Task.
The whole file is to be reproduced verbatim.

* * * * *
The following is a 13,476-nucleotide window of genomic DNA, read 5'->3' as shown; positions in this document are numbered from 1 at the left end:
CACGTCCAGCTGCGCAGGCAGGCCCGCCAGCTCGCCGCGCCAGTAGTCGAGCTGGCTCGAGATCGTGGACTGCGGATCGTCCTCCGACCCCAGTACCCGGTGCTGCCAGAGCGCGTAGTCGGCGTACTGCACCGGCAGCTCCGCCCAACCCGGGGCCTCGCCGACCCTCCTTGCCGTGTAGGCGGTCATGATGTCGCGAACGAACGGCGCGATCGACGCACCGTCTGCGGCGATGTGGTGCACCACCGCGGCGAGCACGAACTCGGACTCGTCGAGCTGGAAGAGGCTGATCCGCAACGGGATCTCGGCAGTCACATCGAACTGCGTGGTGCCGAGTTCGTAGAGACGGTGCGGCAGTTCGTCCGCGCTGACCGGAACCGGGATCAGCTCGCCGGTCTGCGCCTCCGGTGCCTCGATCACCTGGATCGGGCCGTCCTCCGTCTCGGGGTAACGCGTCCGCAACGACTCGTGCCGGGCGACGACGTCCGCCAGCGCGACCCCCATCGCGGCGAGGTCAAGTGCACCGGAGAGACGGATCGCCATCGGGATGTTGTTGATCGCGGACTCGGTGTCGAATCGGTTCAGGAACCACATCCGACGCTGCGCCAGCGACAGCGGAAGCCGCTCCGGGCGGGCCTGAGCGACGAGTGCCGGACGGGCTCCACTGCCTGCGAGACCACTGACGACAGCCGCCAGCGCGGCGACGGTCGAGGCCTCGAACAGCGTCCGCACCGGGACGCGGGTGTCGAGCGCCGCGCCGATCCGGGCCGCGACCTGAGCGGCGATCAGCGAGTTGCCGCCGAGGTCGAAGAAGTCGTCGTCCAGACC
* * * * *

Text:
The following is a 13,476-nucleotide window of genomic DNA, read 5'->3' as shown; positions in this document are numbered from 1 at the left end:
CACGTCCAGCTGCGCAGGCAGGCCCGCCAGCTCGCCGCGCCAGTAGTCGAGCTGGCTCGAGATCGTGGACTGCGGATCGTCCTCCGACCCCAGTACCCGGTGCTGCCAGAGCGCGTAGTCGGCGTACTGCACCGGCAGCTCCGCCCAACCCGGGGCCTCGCCGACCCTCCTTGCCGTGTAGGCGGTCATGATGTCGCGAACGAACGGCGCGATCGACGCACCGTCTGCGGCGATGTGGTGCACCACCGCGGCGAGCACGAACTCGGACTCGTCGAGCTGGAAGAGGCTGATCCGCAACGGGATCTCGGCAGTCACATCGAACTGCGTGGTGCCGAGTTCGTAGAGACGGTGCGGCAGTTCGTCCGCGCTGACCGGAACCGGGATCAGCTCGCCGGTCTGCGCCTCCGGTGCCTCGATCACCTGGATCGGGCCGTCCTCCGTCTCGGGGTAACGCGTCCGCAACGACTCGTGCCGGGCGACGACGTCCGCCAGCGCGACCCCCATCGCGGCGAGGTCAAGTGCACCGGAGAGACGGATCGCCATCGGGATGTTGTTGATCGCGGACTCGGTGTCGAATCGGTTCAGGAACCACATCCGACGCTGCGCCAGCGACAGCGGAAGCCGCTCCGGGCGGGCCTGAGCGACGAGTGCCGGACGGGCTCCACTGCCTGCGAGACCACTGACGACAGCCGCCAGCGCGGCGACGGTCGAGGCCTCGAACAGCGTCCGCACCGGGACGCGGGTGTCGAGCGCCGCGCCGATCCGGGCCGCGACCTGAGCGGCGATCAGCGAGTTGCCGCCGAGGTCGAAGAAGTCGTCGTCCAGACC